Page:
13 August, 2021

Framed for Life

The latest bit of media about my case came out a few weeks ago – a four-volume book, titled Framed for Life. The author, John Allen, whom I now, in the decade since he published the first book about my case, think of as a good friend, hopes to influence a readership made up of politicians and investigative journalists.

With a scalpel, Allen's multi-part book dissects my wrongful conviction, showing how Jackson County, Missouri, prosecutors (now-disgraced Amy McGowan, in particular) committed fraud on the court in their efforts to convict me of murder. The books not only expose facts of my trial that were overlooked by virtually everyone, they're also a scathing indictment of what one judge called Jackson County's "culture of corruption." Or so I gather; I can't comprehend more than a few words of them, here and there.

I have copies of the volumes, generously furnished by the author, and I'm in the process of reviewing them. The thing is, this is stuff that I've been over and over and over a hundred times, and can barely assimilate any more. It's as though the parts of my mind where information about my case, the 1997 death of Anastasia WitbolsFeugen, is stored have reached maximum capacity. MEMORY FULL, my brain might as well be saying. I even have a hard time talking about it; it incites an insidious kind of stress, the physical tells of which are twitchy eyelids, jaw and neck tension, and the occasional headache.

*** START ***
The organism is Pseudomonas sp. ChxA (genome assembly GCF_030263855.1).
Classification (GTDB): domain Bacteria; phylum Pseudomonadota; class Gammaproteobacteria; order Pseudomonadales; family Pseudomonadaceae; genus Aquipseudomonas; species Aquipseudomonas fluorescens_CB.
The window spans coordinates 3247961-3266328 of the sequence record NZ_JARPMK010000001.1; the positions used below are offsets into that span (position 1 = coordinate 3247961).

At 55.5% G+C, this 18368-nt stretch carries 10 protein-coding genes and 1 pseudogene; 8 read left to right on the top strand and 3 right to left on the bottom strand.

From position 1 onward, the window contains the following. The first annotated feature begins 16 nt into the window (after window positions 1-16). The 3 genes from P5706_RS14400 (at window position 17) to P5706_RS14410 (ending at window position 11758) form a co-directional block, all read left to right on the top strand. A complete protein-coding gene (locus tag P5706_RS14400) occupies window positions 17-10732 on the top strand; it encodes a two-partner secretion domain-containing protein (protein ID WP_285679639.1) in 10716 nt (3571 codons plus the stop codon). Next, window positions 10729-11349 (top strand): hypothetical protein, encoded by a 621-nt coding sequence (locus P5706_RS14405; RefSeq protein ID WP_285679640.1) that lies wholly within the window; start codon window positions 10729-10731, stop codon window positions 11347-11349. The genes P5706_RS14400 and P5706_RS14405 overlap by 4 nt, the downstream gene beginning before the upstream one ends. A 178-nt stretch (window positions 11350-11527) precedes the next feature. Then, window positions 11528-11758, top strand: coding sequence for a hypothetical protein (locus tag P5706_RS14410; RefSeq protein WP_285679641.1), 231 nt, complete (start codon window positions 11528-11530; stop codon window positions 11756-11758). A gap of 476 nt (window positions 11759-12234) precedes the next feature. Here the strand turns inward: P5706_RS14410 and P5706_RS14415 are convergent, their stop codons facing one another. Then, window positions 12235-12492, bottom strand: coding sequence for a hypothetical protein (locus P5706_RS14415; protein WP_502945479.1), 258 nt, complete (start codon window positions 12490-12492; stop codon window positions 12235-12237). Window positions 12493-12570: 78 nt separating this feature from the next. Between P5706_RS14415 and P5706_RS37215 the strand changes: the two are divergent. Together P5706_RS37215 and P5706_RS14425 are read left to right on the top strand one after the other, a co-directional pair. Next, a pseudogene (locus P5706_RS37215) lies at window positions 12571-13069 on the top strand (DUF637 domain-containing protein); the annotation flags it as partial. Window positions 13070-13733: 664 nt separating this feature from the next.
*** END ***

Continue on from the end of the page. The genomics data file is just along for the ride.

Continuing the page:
Nevertheless, I'm currently picking my way through Volume One of Framed for Life. It's slow going. This isn't because the book's a mammoth tome (it's actually quite thin) but because I can only take so much at a stretch before my tolerance hits its limit and I overload, unable to take in any more about perjury, withheld documentation, and lies, lies, lies, lies, lies.

It's interesting, if dismaying, to see old journal entries I made during the year I was held in the county jail before trial. I can still remember the splintery number-two pencil dancing uncomfortably in my hand, writing those thoughts in fear but under the somewhat protective spell of naivete. Those handwritten pages from half a lifetime ago – those I understand. Their language is unambiguous to me, the concepts they introduce are familiar in a visceral way.

I wish I could warn twenty-two-year-old Byron of the pitfalls awaiting him at trial, how stacked against him the deck is. But I can only sit reading, mute and impotent, as the travesty plays out on the page. Again.

How many more times will it, I wonder, before this is finally over. It gets so old. Or maybe that's just me, waiting for justice.


  1. I hope and pray something comes out of it. Can't imagine what it must be like.


Byron does not have Internet access. Pariahblog.com posts are sent from his cell by way of a secure service especially for prisoners' use. We do read him your comments, however, and he enjoys hearing your thoughts very much.